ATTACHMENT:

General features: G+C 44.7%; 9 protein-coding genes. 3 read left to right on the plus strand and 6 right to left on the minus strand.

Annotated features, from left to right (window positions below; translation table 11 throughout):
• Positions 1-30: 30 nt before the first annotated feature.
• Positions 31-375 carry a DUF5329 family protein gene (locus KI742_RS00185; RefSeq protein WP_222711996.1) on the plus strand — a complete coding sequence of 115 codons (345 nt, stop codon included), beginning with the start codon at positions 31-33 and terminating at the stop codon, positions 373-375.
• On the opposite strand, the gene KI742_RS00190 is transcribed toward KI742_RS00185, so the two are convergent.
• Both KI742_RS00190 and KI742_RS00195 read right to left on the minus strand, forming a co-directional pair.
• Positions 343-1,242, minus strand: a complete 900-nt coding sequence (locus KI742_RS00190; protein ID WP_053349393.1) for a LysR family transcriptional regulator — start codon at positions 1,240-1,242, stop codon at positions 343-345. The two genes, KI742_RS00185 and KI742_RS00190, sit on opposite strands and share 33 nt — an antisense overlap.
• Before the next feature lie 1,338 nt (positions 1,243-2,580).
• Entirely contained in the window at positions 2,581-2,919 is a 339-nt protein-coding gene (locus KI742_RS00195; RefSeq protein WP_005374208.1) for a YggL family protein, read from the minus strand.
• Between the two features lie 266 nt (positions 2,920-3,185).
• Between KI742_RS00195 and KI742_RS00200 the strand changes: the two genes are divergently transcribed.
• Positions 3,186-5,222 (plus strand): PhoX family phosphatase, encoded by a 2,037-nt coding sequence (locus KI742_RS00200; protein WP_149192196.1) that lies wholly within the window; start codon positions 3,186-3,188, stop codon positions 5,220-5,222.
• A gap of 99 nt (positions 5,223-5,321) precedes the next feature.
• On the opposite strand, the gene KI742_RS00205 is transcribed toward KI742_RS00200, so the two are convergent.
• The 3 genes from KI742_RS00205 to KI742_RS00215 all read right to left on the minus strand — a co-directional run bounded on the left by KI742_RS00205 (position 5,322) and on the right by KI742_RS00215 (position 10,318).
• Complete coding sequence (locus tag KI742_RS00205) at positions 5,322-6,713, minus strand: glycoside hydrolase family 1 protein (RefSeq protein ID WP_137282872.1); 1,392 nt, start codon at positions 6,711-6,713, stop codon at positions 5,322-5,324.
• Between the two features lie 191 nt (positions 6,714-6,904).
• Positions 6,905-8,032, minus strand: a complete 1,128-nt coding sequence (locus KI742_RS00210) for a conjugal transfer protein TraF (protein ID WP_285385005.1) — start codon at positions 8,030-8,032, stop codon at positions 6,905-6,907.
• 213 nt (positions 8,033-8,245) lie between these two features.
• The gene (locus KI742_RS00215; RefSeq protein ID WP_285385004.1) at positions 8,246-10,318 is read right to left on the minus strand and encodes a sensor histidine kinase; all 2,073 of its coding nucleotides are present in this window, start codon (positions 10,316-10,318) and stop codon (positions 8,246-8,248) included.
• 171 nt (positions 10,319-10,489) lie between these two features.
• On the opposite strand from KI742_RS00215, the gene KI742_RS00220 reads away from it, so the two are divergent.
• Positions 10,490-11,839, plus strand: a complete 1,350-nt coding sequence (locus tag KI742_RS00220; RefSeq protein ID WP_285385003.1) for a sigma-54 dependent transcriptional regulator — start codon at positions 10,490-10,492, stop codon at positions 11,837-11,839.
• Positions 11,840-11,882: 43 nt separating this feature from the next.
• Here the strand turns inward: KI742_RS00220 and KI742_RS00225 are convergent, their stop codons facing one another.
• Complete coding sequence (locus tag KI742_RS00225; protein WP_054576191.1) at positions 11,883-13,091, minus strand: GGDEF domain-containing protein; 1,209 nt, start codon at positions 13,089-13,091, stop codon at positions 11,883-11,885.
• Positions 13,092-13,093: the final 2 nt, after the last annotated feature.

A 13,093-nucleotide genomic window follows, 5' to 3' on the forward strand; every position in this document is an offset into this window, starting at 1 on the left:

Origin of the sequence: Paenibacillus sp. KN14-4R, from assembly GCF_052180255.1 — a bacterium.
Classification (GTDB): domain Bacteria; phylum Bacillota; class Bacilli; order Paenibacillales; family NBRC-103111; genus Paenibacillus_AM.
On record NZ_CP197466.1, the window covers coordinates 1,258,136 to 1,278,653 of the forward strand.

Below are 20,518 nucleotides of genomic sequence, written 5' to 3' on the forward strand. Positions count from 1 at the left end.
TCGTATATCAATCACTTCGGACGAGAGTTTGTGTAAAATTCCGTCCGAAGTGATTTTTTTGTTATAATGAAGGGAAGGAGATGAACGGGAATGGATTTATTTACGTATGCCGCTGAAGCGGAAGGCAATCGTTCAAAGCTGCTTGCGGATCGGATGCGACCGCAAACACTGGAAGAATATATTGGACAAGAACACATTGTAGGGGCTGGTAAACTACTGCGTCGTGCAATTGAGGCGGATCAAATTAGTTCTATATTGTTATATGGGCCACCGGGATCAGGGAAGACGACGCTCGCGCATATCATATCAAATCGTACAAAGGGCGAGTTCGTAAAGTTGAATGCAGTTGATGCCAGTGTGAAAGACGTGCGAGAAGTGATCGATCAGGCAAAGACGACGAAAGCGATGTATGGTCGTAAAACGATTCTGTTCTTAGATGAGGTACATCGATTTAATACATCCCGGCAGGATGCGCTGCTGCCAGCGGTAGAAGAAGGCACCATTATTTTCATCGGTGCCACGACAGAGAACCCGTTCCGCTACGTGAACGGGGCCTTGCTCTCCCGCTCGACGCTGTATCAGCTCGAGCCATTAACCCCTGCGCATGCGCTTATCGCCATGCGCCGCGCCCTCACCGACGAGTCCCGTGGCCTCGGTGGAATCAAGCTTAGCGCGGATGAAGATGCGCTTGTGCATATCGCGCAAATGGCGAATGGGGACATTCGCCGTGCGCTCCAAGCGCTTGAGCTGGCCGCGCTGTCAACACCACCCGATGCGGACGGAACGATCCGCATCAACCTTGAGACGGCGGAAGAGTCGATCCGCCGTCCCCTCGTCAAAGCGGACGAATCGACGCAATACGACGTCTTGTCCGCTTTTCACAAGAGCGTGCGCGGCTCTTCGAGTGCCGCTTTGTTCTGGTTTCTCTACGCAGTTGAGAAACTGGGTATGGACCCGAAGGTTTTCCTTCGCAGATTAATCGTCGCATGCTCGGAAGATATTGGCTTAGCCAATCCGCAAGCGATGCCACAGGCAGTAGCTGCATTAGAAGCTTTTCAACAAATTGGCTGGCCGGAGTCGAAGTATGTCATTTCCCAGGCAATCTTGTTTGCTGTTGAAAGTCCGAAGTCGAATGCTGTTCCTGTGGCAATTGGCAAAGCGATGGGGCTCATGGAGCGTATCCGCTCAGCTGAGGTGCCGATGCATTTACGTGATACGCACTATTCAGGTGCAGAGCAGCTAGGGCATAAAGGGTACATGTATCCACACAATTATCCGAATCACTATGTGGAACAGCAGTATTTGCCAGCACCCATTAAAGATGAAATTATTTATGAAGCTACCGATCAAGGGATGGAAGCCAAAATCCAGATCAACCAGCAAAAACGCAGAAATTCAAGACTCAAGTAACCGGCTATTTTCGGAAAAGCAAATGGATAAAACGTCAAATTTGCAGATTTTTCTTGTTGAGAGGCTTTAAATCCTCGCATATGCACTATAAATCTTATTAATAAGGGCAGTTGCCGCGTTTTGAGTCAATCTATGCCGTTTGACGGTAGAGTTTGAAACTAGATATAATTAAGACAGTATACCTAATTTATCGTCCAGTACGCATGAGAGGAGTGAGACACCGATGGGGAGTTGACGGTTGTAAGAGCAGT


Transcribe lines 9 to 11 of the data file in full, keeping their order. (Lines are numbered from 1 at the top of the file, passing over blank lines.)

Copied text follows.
• Entirely contained in the window at positions 2,581-2,919 is a 339-nt protein-coding gene (locus KI742_RS00195; RefSeq protein WP_005374208.1) for a YggL family protein, read from the minus strand.
• Between the two features lie 266 nt (positions 2,920-3,185).
• Between KI742_RS00195 and KI742_RS00200 the strand changes: the two genes are divergently transcribed.